Posted by Benjamin Kepple at 08:41 AM | Comments (0) | TrackBack

Dear God, No!

ESPN SAYS Brett Favre, the Green Bay Packers quarterback who is just a few years from collecting Social Security, is considering coming out of retirement.

No. Dear God, no. Anything but that.

I'd like to think this is some kind of sick joke, but I have no doubt it is genuine and that Mr Favre is really and truly thinking about throwing his hat in the ring for Year No. 18. He'd better not. The last thing we need is yet another year of the goddam Fox Sports morons blathering on about Favre, the only semi-likable player in the entire National Football Conference. This would undoubtedly lead to more blathering on from Joe Buck, who should stick to ruining baseball.

So I would beseech Mr Favre to give it a rest. Take a year off. Coach a high school team or something. Heck, coach a college team -- I'm sure Michigan State or some other program will fire its coach soon. But don't come out of retirement only to go back into retirement a short while later, and then consider coming out of retirement, and so on. Time for everything and all that.

Posted by Benjamin Kepple at 12:37 AM | Comments (2) | TrackBack

July 02, 2008

Coke Zero, Check. Crowded House, Check. Hubris, Check.

It's Time for Yet Another Installment of ...

An occasional Rant feature

I MUST BE the only person in the world who dislikes summer. For most people, of course, summer is an enjoyable time: a time for family vacations, a time for months away from school, a time for enjoying the beach and the surf. For me, summer is a time for avoiding the hated heat, the brutal humidity, the wretched stenches of perspiration and rot and filth that goes along with it. I don't mind the mornings or the evenings, but generally speaking, the hours between 8 a.m. and 6 p.m. are better spent indoors.

True, the opposite season ain't exactly a walk in the park either, and the major downsides to winter -- the shortened days, the long depression, the weeks-long deep freeze and the difficulties of travel -- are just as bad. Once February rolls around I have nothing to which I can look forward except months of despair and boredom. The one thing summer has going for it is that it's closer to fall. Ah, fall. I live for fall. The best three months of the year. The season of miracles. The pleasant days and cool, crisp nights.

But it's not fall yet -- and that means I'm in a worse mood than usual. That means one thing: it's a perfect time for another edition of Your Search Engine Queries Answered! So let's get to it, shall we?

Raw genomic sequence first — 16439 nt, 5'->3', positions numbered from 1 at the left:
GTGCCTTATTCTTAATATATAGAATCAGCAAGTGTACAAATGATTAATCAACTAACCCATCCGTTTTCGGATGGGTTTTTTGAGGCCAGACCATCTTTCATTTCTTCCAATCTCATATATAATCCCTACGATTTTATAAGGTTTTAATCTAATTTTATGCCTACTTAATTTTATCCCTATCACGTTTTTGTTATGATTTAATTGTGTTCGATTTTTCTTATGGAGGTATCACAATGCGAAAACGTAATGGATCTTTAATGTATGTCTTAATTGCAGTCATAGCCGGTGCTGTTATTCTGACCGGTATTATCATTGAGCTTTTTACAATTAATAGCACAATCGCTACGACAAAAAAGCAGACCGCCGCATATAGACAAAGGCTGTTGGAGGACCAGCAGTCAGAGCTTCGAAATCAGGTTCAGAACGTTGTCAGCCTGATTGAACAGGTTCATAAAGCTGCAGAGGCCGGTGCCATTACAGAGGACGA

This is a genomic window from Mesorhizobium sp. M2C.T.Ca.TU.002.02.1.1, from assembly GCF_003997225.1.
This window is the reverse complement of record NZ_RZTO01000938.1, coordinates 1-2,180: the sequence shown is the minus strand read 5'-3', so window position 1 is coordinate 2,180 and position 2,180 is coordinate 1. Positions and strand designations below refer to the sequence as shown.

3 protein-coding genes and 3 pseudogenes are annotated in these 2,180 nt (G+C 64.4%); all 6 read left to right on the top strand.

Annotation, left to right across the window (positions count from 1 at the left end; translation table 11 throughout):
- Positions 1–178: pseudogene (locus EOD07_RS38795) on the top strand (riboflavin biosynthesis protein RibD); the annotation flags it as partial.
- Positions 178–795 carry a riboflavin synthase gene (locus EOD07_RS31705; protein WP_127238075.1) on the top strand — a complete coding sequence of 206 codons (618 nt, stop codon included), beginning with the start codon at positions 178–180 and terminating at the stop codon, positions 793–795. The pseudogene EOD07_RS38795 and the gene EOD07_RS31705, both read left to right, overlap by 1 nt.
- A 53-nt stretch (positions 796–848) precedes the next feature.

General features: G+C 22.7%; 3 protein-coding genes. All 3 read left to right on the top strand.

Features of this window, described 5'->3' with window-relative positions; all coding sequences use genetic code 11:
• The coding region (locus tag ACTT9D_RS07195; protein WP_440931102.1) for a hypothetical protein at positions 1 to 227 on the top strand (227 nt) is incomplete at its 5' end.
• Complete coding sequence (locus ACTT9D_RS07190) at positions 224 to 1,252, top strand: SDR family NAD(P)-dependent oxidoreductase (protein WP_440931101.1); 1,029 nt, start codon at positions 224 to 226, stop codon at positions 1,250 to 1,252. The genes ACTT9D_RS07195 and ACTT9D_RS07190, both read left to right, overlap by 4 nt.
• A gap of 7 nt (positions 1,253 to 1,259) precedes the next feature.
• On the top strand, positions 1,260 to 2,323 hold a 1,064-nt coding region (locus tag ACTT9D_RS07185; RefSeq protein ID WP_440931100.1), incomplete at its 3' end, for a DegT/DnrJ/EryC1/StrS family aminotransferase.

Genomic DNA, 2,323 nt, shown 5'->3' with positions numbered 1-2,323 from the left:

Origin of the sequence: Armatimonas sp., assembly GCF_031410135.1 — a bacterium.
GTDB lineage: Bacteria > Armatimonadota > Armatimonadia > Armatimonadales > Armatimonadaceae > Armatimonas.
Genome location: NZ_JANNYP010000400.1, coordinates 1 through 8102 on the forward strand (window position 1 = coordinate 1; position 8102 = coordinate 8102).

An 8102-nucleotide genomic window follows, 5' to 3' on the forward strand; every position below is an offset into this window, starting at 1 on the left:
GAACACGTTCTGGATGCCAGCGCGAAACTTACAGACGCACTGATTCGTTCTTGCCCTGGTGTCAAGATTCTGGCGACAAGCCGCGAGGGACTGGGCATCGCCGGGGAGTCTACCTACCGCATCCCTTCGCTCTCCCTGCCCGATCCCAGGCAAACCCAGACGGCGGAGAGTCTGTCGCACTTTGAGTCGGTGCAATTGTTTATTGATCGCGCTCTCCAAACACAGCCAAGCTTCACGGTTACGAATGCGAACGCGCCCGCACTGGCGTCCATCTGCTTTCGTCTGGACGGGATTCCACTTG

QUERY: the teachings of dua-khety focus on

ANSWER: Dua-Khety was a wise Egyptian who realized that back in the day, life pretty much sucked for anyone who wasn't part of the nobility. Why, even merchants and tradesmen forty centuries ago had a bad lot, but Dua-Khety realized that officials who could read and write were making out like bandits. He told his son this accordingly, and sent his son to a school to learn how to read and write and become a scribe. This was back in the day when writers were lords of the earth.

There was something to that, I might add.

QUERY: if knowing is half the battle what is the other half?

ANSWER: Cynicism.

QUERY: only got four minutes to save the world what is this songs name

ANSWER: MacArthur Park.

QUERY: dollar maximum denomination

ANSWER: $10,000. No, really -- the $10,000 bills are still legal tender, even if they are far more valuable than their face value these days. But the most you'll ever see is $100, of which The Rant does not approve. We need higher-denomination notes.

QUERY: the team of increase of knowledge only discovered to me more clearly what a wretched out cast i was

ANSWER: Well, if you could write better, you'd be more popular!

QUERY: allowed to develop through debauched capitalism

ANSWER: The Rant approves of debauched capitalism, particularly if it means my retirement accounts grow fat upon the excess and debauchery.

QUERY: how to get a new air conditioner from landord

ANSWER: Well, if you're like me, you just ... ask, and you receive, because you pay your rent on time and are quiet and a general credit to your building. If that doesn't work, though, you could beg and plead and cry and scream. That might work.

QUERY: teachers foolish enough to post racy photos on line deserve punishment

ANSWER: Teachers who post racy photos on-line deserve my phone number! What? Oh, come on. Laugh with me!

QUERY: i feel better already

ANSWER: Well, don't let it get around. The devil is already laughing.

QUERY: group of law students taking legal action against university

ANSWER: I actually don't mind this. True, one could argue this is biting the hand that feeds them, but I like to think of it as a situation where the law school and the students get hoisted on their own petards.

QUERY: will christian nurses doctors police go to hell if they work on the sabbath

ANSWER: The fact they're Christian would seem to preclude that possibility, wouldn't it? Honestly.

QUERY: caught wearing shoulder pads in a minicamp in 1978

ANSWER: Hogan! I -- know -- NUTHINK!

QUERY: celebrity culture pros


QUERY: this city is changing right under their noses and they don t know what up here redding we have taken this city for ourselves

ANSWER: Uh, dude? It's Redding. Nobody gives a shit, because you're in the northern end of northern California and we've all written you off.

QUERY: houston attorneys for homeowners/board of directors disputes